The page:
Corrections Officers Demand Raise
The Travis County Sheriff's Officers Association is fighting for a fair pay raise for all sheriff's office employees -- particularly corrections officers.
Layla Rendon, a single mother of two who has worked for the Travis Co. Sheriff's Office for 11 years, is the new poster child in the Travis Co. Sheriff's Officers Association's fight for a fair pay raise for all sheriff's office employees -- particularly corrections officers. Last year's budget completely overlooked the officers, and if the county's executive budget summary is any indication, they appear to have been left out again. Rendon lives paycheck to paycheck, she says, never sure she'll have enough money to cover her family in case of an emergency. "It's very hard," she said. "The everyday stuff, like a flat tire ... those extra expenses, I don't have the money."
During an Aug. 14 press conference held on the steps of the TCSOA's office on West 14th, new association President Greg Martinez called on the Travis Co. Commissioners Court to erase the class lines that have cropped up within the sheriff's office. "What they have done is create second-class employees," he said, by leaving out the "men and women who work behind [the jail] walls. No one hears about what happens inside, and that's going to stop."
During last year's county budget cycle, TCSOA members say, union leaders held secret, back-room meetings with county commissioners in order to secure a pay raise for the sheriff's law enforcement officers (the deputies on the street) by sacrificing a raise for corrections officers. "We fear the Commissioners Court has charted a dangerous course that, if not averted, will impact the safe operations of the jails," Martinez said. "It is unjust to allow politicians to play petty games of preferential treatment with something as serious as the public's safety."
The sheriff's office has been battling to increase the law enforcement officers' salaries to be on par with that of Austin Police officers. Deputies' pay, which used to begin around $32,000, could soon catch up with APD police salaries, which now start at nearly $38,000, but correctional officers' pay has stalled out between about $32,000 and $34,000 -- even though most corrections officers have the same training and qualifications as law enforcement deputies, and the correctional staff actually makes up the bulk of the sheriff's office's sworn employees (743 officers, compared to 232 street deputies).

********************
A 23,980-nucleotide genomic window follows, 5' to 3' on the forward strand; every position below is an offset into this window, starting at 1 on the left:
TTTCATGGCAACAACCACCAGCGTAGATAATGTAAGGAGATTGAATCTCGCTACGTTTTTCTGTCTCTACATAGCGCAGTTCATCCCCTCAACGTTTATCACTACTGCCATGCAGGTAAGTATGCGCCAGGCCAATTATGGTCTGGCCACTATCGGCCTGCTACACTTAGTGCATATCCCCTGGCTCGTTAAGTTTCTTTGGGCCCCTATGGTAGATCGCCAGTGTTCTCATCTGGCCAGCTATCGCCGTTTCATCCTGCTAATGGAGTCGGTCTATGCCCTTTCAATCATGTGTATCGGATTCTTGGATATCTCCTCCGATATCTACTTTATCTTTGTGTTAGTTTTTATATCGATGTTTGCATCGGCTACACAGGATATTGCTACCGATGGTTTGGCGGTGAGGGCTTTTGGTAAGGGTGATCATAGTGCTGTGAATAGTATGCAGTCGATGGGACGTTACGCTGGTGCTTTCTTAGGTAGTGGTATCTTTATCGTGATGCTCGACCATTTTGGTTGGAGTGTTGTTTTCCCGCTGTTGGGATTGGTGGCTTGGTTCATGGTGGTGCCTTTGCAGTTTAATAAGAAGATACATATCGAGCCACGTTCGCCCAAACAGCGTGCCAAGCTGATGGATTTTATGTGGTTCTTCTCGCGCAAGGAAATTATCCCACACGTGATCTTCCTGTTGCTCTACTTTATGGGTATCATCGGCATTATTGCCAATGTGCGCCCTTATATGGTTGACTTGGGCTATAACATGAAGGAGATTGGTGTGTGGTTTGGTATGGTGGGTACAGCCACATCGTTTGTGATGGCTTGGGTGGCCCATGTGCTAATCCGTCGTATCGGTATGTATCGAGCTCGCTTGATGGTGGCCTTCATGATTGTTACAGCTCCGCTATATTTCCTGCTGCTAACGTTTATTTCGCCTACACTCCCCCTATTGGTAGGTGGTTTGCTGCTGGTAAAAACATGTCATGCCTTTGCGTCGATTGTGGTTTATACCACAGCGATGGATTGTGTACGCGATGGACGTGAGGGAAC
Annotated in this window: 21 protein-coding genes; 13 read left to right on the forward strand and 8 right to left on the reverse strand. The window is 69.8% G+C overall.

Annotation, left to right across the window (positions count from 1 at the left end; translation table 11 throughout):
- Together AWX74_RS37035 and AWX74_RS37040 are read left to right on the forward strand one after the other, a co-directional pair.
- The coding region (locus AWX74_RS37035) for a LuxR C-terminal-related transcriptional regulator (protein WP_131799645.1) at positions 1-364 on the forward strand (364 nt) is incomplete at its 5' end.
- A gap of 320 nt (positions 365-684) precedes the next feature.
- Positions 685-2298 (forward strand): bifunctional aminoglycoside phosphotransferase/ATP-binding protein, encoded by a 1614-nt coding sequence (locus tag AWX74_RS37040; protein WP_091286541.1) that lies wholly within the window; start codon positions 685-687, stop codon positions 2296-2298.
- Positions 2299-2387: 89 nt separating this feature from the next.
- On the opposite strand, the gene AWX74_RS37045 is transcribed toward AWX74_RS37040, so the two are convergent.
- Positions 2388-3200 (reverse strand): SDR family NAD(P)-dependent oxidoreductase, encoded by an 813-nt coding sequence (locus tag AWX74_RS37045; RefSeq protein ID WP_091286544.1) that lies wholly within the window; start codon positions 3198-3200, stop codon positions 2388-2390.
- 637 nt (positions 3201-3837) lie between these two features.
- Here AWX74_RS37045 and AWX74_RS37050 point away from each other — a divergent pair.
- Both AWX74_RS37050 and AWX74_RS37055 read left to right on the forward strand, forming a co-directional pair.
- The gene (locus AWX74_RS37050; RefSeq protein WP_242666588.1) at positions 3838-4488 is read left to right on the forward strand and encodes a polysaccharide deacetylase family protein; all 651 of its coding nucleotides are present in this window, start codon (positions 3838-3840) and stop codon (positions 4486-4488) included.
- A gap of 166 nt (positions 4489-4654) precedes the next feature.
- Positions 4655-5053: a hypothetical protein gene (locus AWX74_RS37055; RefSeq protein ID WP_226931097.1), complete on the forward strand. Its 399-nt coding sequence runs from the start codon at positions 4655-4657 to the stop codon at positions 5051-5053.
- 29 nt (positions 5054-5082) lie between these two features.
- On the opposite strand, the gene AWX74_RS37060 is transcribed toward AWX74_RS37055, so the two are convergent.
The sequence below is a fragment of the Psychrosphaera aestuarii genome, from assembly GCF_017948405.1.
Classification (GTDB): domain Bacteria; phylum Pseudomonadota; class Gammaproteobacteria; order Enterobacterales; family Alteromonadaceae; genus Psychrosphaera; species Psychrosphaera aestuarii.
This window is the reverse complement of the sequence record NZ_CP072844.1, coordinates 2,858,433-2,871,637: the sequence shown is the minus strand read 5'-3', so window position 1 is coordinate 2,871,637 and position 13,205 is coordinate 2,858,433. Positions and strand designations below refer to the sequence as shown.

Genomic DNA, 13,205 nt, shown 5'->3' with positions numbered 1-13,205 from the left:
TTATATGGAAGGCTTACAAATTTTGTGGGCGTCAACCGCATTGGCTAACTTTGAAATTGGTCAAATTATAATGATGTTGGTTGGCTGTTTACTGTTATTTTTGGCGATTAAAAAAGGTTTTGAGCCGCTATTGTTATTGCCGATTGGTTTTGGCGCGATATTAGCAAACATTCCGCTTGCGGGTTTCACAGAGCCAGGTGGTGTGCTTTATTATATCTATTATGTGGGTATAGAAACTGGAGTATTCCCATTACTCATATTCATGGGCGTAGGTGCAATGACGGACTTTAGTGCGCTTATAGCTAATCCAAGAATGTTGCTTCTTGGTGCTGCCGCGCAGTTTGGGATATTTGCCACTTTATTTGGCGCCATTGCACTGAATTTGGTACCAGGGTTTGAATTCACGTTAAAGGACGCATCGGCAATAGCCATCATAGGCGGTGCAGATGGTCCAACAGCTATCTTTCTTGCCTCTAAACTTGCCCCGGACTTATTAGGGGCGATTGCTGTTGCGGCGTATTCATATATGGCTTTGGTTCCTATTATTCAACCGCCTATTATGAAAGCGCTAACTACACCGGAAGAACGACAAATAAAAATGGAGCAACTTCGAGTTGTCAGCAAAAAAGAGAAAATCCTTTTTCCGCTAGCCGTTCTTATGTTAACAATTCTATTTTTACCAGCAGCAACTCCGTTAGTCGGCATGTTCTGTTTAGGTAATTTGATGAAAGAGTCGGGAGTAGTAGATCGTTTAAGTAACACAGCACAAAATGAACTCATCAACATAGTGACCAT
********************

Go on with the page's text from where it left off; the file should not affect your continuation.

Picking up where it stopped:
The pay gap, Martinez noted, is insulting to corrections officers, who face as many dangers as street deputies. From January to June alone, TCSOA statistics show 60 cases of documented violence against staff by inmates, another 226 threats, and a total of 137 "critical incidents" reported. Furthermore, corrections staff has had to intervene in 408 additional incidents of inmate-on-inmate violence and 134 inmate-to-inmate threats. The Commissioners Court has sent a "chilling, official message to the majority of sworn officers that they cared less about them," Martinez said, "that somehow our jobs were less dangerous and demanding and therefore, less important."
County Judge Sam Biscoe notes that, until a couple years ago, the county paid both corrections and law enforcement officers on the same scale, but "it got to be a little too costly. We have approximately 200 law enforcement officers that we do treat a little bit differently. Their jobs are different, and so we went back to the way we used to divide the pay." Human resources data suggested the county was paying corrections officers more than were counties of comparable size, and since the county had already committed to increasing law enforcement officers' pay to APD levels, the court decided to honor that commitment and return to a segregated pay scale.
The corrections officers' argument "is that their job is dangerous," Biscoe said. "All that's true, but I am not sure we are talking about the same level of risk. I don't think the case was as compelling for corrections as for law enforcement." He's sympathetic to the officers' arguments, but says there simply isn't enough money to go around. The county has $5.7 million in budget requests for raises, he says, but only $3.7 million to spend. "In the end I think the challenge is to look at them and be fair with the money that we have." Sheriff's office spokesman Roger Wade says Travis County's corrections officers are the highest paid in the state, and the fifth highest in the nation.
Yet Martinez says the perception that they're second-class citizens has prompted officers to search elsewhere for employment -- most notably at APD, which in turn means that the county must spend more to recruit, hire, and train new employees. The problem could be diminished, he argues, if the county raised officers' pay. The county's jails have failed surprise inspections by the Texas Commission on Jail Standards for the past four years, most notably for insufficient staff.
Biscoe acknowledges TCSOA's argument, but notes that attrition for corrections staff was lower than that for law enforcement deputies. The county-wide attrition rate hovers around 10%, he said, and is less than that for corrections staff. "My position is that in doing the budget process we should be fair," he said. "That doesn't mean [corrections officers] shouldn't make more. The question is when. We'll be hard put to make any significant increases this year."